File This Under “Trouble, A’ Brewing” — Among Pharma’s Backwater Former “Second Cousins”


It seems InSite Vision released its first quarter 2012 results this morning. You may recall (and if you don’t, see here) that almost exactly a year ago, Merck closed on its acquisition of Inspire Pharmaceuticals. Inspire, in turn, has a pact to market InSite’s AzaSite® eye products in the United States. So, now that duty to aggressively promote AzaSite falls to Merck.

It seems that AzaSite is losing share to a Bausch + Lomb produced product called Zilet®. AzaSite sales are down 20 percent this quarter. With me so far?

Now, the “potentially-feuding cousins” twist — you will certainly recall that the Ex-CEO of legacy Schering-Plough (also acquired by Merck), one “Fast” Fred Hassan, is now the chairman of the board of B + L [and that his former Schering-Plough buddy, Brent Sanders, is now the CEO of B + L]. Could it be that InSite Vision sees a chance to exploit the reputed to be “less-than-cordial” relationships between current Merck management and the legacy S-P guys (who — federal court documents have averred — sold a sow’s ear labeled as a silk purse, to Merck)?

Or, could it be that the B + L product is simply. . . superior? Finally, could it be that the Hassan-led B + L is suddenly far more adept at selling “sizzle,” rather than “delivering steak“? My guess is that it is a little bit of all of these things.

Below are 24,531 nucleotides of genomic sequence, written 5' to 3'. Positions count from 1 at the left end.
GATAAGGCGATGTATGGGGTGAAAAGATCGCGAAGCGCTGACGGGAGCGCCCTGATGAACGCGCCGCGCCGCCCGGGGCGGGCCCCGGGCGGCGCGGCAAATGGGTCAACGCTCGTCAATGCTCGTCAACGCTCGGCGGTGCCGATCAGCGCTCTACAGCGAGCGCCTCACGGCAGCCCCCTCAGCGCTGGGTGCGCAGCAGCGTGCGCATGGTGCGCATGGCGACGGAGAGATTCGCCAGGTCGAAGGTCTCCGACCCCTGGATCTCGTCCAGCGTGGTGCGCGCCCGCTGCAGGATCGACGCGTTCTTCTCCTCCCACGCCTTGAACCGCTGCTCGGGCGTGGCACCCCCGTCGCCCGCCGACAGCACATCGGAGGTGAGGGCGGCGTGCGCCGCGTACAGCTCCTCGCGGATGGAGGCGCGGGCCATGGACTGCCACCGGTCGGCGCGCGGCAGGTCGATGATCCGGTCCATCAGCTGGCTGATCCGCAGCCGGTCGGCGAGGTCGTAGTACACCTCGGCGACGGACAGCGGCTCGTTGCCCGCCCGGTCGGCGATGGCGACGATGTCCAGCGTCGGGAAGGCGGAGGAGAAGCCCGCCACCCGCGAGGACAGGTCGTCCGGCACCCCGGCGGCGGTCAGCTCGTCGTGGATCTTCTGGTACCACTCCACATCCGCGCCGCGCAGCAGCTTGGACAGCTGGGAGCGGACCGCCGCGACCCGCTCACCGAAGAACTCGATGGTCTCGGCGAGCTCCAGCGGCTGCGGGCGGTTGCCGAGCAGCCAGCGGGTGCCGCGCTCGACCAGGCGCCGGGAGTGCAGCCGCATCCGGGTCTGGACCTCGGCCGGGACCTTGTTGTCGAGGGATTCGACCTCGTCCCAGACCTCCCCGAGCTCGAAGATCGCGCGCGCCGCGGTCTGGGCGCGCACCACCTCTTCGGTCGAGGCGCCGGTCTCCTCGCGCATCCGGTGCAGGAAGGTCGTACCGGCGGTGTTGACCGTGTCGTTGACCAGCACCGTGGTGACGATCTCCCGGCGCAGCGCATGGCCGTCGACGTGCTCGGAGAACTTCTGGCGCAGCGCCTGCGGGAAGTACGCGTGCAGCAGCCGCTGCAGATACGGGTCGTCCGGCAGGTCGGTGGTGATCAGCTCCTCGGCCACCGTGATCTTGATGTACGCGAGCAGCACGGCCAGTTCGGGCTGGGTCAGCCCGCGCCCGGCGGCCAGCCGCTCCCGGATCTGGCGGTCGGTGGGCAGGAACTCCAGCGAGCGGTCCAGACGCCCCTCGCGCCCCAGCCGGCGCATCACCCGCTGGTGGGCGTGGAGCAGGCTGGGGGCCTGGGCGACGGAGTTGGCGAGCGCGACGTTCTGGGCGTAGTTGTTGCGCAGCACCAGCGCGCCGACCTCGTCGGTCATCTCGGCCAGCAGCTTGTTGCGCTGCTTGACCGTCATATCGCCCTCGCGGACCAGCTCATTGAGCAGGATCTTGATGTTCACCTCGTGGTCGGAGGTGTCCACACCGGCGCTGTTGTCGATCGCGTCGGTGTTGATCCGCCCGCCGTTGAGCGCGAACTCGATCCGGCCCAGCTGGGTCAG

In any event, here is a bit of the InSite Vision presser — do go read it all — it plainly hints that it will blame Merck for the downturn, here:

“. . . .The first quarter was one of progress against our product development objectives to advance innovative ophthalmic therapeutics that we believe will provide a meaningful benefit to patients,” said Timothy Ruane, InSite’s Chief Executive Officer. “Enrollment in the Phase 3 DOUBle clinical study of AzaSite Plus and DexaSite for the treatment of blepharitis continues to go smoothly. We have recently conducted highly productive meetings with the Food and Drug Administration to discuss the regulatory path forward for both BromSite and DexaSite, which we expect will move forward into Phase 3 clinical trials later this year. However, we continue to be disappointed in Merck’s commercialization results for AzaSite as our royalties are down significantly from a year ago. We are in communications with Merck to identify and develop a strategy designed to restore AzaSite prescription growth as soon as possible. . . .”

Do stay tuned. You know we will.

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